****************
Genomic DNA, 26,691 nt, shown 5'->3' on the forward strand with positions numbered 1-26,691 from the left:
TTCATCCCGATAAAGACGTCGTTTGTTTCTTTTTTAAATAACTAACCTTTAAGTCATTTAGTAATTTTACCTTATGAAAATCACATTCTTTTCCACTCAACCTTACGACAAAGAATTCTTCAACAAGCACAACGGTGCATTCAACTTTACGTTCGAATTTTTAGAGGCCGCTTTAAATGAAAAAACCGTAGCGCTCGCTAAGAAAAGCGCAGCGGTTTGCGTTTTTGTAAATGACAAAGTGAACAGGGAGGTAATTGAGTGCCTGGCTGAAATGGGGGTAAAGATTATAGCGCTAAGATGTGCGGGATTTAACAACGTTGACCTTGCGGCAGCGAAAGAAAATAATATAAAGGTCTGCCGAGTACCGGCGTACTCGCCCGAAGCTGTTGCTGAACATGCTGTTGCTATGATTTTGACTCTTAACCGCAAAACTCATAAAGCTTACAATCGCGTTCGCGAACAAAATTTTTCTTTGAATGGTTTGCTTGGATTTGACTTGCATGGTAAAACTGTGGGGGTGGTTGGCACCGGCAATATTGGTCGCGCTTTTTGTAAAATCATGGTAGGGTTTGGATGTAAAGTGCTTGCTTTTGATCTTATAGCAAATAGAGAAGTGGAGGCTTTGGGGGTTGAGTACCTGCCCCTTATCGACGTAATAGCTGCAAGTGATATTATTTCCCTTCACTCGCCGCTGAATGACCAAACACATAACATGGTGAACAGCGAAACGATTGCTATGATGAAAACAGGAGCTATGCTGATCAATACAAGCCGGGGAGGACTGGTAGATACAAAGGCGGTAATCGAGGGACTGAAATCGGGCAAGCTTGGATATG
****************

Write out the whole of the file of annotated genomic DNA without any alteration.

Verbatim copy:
Genomic DNA, 26,691 nt, shown 5'->3' on the forward strand with positions numbered 1-26,691 from the left:
TTCATCCCGATAAAGACGTCGTTTGTTTCTTTTTTAAATAACTAACCTTTAAGTCATTTAGTAATTTTACCTTATGAAAATCACATTCTTTTCCACTCAACCTTACGACAAAGAATTCTTCAACAAGCACAACGGTGCATTCAACTTTACGTTCGAATTTTTAGAGGCCGCTTTAAATGAAAAAACCGTAGCGCTCGCTAAGAAAAGCGCAGCGGTTTGCGTTTTTGTAAATGACAAAGTGAACAGGGAGGTAATTGAGTGCCTGGCTGAAATGGGGGTAAAGATTATAGCGCTAAGATGTGCGGGATTTAACAACGTTGACCTTGCGGCAGCGAAAGAAAATAATATAAAGGTCTGCCGAGTACCGGCGTACTCGCCCGAAGCTGTTGCTGAACATGCTGTTGCTATGATTTTGACTCTTAACCGCAAAACTCATAAAGCTTACAATCGCGTTCGCGAACAAAATTTTTCTTTGAATGGTTTGCTTGGATTTGACTTGCATGGTAAAACTGTGGGGGTGGTTGGCACCGGCAATATTGGTCGCGCTTTTTGTAAAATCATGGTAGGGTTTGGATGTAAAGTGCTTGCTTTTGATCTTATAGCAAATAGAGAAGTGGAGGCTTTGGGGGTTGAGTACCTGCCCCTTATCGACGTAATAGCTGCAAGTGATATTATTTCCCTTCACTCGCCGCTGAATGACCAAACACATAACATGGTGAACAGCGAAACGATTGCTATGATGAAAACAGGAGCTATGCTGATCAATACAAGCCGGGGAGGACTGGTAGATACAAAGGCGGTAATCGAGGGACTGAAATCGGGCAAGCTTGGATATG